Donovan, T.M. 1994. The demography of neotropical migrant birds in habitat sources and sinks. Ph. D. Dissertation at the University of Missouri-Columbia. 180 pp.
Many animal populations exist as geographically isolated subpopulations that are linked by dispersal. Understanding the conditions in which subpopulations persist or go extinct and the factors that influence dispersal among subpopulations is a central problem in ecology and conservation biology. I used a comparative approach to determine how habitat size and shape affects the demography of three forest nesting migrants in two regions in the United States. In both regions, I studied the distribution and reproductive success of Ovenbirds (Seiurus aurocapillus), Red eyed Vireos (Vireo olivaceus), and Wood Thrushes (Hylocichla mustelina) in fragmented and contiguous habitats. In both regions, distribution of individuals was not negatively altered by fragmentation, but total nest failure was significantly higher on fragments than contiguous forests. This increase in total nest failure and a reduction in the number of host fledglings on fragments was attributed to increased nest predation and increased brood parasitism by the Brown-headed Cowbird. The reproductive success of populations of the forest nesting passerines studied was directly related to spatial pattern of their breeding habitat. Populations in fragmented landscapes functioned as sinks and populations on contiguous landscapes functioned as sources.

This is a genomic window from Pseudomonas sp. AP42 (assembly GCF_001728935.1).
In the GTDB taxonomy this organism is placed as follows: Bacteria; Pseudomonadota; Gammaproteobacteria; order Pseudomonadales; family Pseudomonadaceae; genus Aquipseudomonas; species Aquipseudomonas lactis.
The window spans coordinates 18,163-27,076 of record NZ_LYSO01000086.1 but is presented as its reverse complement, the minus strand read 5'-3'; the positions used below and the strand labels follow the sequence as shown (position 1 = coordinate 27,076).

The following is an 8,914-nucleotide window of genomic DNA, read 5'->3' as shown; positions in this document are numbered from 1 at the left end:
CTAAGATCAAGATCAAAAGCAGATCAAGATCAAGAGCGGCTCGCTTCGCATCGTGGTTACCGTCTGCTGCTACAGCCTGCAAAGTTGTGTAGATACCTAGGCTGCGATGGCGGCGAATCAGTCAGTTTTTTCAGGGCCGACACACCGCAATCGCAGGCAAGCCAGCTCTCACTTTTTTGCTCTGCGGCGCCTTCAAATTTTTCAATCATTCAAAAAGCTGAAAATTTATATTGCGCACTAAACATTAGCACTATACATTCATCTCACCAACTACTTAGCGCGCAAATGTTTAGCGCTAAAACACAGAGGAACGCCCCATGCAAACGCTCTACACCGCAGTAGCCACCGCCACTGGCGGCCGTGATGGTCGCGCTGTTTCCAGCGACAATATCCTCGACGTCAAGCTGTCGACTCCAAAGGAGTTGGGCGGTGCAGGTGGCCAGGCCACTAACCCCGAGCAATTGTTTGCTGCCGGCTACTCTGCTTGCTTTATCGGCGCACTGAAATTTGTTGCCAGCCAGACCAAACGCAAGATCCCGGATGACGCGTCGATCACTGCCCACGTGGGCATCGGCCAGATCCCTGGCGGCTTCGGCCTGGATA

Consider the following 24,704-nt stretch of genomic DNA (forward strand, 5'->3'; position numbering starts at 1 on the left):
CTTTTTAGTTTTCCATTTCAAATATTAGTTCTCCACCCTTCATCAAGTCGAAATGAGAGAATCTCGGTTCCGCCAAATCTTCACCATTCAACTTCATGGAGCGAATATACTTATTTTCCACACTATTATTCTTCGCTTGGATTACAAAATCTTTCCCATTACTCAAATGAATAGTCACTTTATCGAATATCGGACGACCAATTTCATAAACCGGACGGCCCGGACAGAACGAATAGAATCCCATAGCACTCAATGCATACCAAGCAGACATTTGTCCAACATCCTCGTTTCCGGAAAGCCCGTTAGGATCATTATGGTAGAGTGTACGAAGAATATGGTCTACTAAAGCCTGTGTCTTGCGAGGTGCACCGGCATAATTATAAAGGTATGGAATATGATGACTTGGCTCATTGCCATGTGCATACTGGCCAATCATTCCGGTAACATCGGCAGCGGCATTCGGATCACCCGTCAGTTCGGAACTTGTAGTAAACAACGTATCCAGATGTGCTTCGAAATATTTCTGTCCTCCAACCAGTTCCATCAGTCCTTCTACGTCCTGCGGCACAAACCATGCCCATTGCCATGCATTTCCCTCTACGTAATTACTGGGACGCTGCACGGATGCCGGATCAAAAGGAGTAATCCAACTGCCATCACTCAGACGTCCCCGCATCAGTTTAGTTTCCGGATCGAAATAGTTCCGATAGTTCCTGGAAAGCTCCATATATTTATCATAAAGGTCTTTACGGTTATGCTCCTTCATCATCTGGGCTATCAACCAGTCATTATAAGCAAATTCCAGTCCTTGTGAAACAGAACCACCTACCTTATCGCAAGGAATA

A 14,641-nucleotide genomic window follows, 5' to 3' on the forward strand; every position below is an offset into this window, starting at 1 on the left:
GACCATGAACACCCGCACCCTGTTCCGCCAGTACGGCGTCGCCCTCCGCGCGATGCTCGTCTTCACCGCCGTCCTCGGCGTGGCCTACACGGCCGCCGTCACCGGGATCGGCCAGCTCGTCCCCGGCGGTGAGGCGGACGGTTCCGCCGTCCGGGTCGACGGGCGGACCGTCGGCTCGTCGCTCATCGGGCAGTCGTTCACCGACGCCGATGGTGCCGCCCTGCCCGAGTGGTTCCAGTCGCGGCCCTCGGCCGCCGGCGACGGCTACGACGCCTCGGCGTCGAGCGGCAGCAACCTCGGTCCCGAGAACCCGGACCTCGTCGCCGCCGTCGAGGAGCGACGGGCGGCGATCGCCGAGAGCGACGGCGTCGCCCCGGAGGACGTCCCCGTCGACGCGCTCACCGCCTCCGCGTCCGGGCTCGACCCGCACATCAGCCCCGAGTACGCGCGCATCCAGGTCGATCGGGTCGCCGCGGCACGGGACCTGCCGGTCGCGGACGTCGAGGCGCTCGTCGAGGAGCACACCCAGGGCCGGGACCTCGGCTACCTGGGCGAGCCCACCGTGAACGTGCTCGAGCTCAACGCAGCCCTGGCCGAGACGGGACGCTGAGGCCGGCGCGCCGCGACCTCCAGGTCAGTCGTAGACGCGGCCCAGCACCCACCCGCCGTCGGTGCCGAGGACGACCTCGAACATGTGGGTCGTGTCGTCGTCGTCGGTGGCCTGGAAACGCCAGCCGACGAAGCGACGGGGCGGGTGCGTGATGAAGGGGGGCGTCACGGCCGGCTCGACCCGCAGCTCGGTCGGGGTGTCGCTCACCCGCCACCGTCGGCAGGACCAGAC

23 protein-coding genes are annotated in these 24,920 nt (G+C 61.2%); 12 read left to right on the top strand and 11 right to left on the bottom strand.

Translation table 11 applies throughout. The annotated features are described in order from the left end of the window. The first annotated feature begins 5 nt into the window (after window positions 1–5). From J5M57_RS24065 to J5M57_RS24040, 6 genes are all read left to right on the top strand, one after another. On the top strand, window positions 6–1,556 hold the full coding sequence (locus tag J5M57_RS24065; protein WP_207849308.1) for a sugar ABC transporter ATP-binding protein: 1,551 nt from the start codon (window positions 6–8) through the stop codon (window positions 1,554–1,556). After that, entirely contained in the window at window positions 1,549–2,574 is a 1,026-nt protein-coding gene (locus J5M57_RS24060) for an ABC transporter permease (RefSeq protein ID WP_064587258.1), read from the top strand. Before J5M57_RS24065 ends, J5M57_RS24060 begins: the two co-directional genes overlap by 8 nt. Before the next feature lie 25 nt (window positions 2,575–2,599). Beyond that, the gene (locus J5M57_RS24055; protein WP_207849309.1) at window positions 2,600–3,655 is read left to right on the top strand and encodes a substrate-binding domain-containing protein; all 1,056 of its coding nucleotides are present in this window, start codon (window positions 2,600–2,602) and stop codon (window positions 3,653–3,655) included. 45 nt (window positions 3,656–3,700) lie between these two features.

I used simple population growth models to estimate viability in the absence of immigration among subpopulations, and modeled how fragmentation of contiguous habitat influenced population size and structure when individuals could disperse among subpopulations. Model results indicate that the reduction in density or extinction of some bird species on small habitats may be the result of two non-exclusive processes: 1) poor reproductive success in small habitats when immigration is negligible, or 2) fragmentation of contiguous habitat, which affects the number of immigrants available to "rescue" populations on fragments from extinction. Because migratory passerines are vagile organisms and dispersal among subpopulations is likely, I emphasize the need to identify and protect large, intact source habitats throughout a species' breeding range until the spatial scale at which subpopulations interact can be determined.